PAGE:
Julia Albu's Nubian Desert New Year
In June last year, Carte Blanche waved farewell to 80-year-old Julia Albu as she embarked on the ultimate adventure – a trip from Cape Town to Egypt in her 1997 Toyota Conquest. It’s been a tough 7 months but she’s made it and so has her beloved car Tracy.
Here's an New Year's update from her entertaining blog covering all her adventures and encounters on her sojourn.
Happy (belated) New Year from the Nubian Desert
Originally posted on January 7, 2018.
Well I started the New Year with antibiotics; I hope it was better for you all and that you didn't feel dreadful as well. I have a filthy cold and a finger that won’t heal so have decided to take my antibiotics that have been roasted by the sun and frozen by these freezing nights in the desert. Never would have believed I could get this cold. But it is mid-winter here. So much has happened since my couple of nights in the Cafeteria! We came to stay in Abu Simbel, quite the most divine little place on the shores of the mighty lake Nasser: 550kms long with a dam wall of 3kms long and 180 metres deep. It took only three years to build the wall. It has totally changed the economy of Egypt and provides electricity to most of the country. It took approximately five years to fill.
It remains the largest man-made dam in the world. We stood dumb struck at the enormity of the antiquities that have been rescued from the dam and reconstructed on the shore, to give some idea I would be the length of a foot of one of the kings, really huge.
The temple of Rameses II now stands overlooking the dam, large and imposing.
We laughed hysterically reading the Hieroglyphics imagining shopping lists and to-do notes: buy loo paper, go to the dentist, meet the girls for a Camel Milk cocktail, pick up and drop off the Grandchildren at a play-date at the Pyramid play-park, etc.! Only problem is there would be no room for error, I'd be hopeless without any Tippex or backspace!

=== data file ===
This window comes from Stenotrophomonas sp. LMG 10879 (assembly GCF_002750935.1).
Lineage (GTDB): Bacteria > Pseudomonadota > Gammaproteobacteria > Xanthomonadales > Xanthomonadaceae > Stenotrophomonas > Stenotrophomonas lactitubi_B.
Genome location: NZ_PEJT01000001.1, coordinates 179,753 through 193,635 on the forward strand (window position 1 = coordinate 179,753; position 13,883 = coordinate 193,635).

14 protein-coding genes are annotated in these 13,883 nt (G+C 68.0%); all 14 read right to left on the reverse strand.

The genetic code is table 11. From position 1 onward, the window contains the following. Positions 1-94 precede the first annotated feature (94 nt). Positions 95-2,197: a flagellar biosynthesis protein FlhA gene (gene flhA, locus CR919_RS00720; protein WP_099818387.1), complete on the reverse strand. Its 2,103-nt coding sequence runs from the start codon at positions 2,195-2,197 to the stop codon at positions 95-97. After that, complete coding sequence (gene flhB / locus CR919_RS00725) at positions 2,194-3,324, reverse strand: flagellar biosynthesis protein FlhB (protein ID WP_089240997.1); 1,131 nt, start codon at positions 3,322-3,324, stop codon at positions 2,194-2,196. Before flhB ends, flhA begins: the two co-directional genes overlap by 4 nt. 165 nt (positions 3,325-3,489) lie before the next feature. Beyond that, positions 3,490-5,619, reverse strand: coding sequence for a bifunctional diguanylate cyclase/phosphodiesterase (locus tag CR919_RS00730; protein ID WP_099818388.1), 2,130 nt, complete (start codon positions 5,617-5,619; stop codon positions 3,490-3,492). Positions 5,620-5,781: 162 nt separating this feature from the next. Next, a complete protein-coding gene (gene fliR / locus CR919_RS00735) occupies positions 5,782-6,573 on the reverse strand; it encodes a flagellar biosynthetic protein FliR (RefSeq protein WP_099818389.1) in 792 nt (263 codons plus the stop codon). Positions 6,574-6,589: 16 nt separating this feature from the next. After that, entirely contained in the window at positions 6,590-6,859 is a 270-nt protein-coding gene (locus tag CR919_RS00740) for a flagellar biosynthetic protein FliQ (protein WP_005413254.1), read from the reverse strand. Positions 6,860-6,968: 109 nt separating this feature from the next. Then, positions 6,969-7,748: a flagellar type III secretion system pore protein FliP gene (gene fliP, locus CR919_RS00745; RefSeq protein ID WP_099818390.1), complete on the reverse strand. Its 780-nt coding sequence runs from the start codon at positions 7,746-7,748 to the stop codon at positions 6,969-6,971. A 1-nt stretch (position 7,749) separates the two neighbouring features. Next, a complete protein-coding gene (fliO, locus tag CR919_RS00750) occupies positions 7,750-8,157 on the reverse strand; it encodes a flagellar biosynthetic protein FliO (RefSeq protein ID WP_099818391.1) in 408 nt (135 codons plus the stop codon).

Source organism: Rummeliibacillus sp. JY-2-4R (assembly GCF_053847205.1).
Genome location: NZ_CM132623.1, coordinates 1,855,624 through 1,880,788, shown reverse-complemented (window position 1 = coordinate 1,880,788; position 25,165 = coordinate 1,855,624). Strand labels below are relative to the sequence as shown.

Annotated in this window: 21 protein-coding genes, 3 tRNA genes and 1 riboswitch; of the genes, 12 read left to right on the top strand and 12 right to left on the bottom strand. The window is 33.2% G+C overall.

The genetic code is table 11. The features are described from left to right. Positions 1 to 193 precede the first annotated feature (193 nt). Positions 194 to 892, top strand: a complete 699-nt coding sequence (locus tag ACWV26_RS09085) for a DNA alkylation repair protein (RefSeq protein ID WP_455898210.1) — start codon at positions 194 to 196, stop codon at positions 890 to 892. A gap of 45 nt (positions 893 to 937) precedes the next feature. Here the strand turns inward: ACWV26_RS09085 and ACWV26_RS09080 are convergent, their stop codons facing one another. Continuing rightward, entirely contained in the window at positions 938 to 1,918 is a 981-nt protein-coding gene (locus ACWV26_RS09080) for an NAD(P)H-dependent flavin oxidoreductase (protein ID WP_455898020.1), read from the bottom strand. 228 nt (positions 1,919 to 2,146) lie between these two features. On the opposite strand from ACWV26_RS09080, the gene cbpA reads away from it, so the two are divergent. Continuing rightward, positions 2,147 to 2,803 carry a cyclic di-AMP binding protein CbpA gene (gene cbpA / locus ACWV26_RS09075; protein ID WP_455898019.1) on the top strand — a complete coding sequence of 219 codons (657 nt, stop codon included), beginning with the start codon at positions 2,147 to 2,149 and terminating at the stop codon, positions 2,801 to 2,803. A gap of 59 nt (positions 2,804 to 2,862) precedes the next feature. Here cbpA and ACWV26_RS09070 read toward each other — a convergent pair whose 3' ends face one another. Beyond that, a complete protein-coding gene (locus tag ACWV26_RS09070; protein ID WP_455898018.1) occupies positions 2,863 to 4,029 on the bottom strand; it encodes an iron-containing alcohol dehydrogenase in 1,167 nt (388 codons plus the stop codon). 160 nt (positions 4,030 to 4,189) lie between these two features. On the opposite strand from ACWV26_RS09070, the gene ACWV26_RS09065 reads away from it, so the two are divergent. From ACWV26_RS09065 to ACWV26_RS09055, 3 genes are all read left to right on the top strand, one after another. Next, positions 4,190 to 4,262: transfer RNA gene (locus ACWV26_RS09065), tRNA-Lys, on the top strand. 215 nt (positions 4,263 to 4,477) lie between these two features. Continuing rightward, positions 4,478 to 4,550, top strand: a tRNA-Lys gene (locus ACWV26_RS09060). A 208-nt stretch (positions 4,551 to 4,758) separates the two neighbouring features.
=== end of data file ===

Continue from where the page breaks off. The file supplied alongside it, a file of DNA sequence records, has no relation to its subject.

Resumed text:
We spent a night in Abu Simbel as I was feeling pretty grotty but next morning fourteen of us piled into a taxi, like we have in South Africa and drove two hours to Aswan. Interesting we went to the Nubian Museum which has brilliant displays of Mummies and wonderful history. Not once have I thought I wished I had listened and worked harder in history lessons at school. We also visited a Coptic church I had had enormous expectations only to find it full of black clad old infirm ladies and ancient men. Nothing at all what I had expected. What I thought was a Coptic cross is actually not a cross at all, the loop at the top symbolises the continuation of life which the Pharaohs believed in.
We also took a boat and were totally blown away with the temple on the Island of Agilkia.
I must say Joostie has been the perfect traveling companion and I thought of you Philippa when he even cut my toe nails. So I can recommend him for a pedi. I mean honestly how many sons in law would do that! Aswan has a whole street of markets from spices to goodies each more tempting than the last. As my budget is non-existent I only gazed.
We hired a taxi back so as not to miss the light and sound presentation under a full moon who could ask for more other than that to have you all here with us to share it, it was spectacular.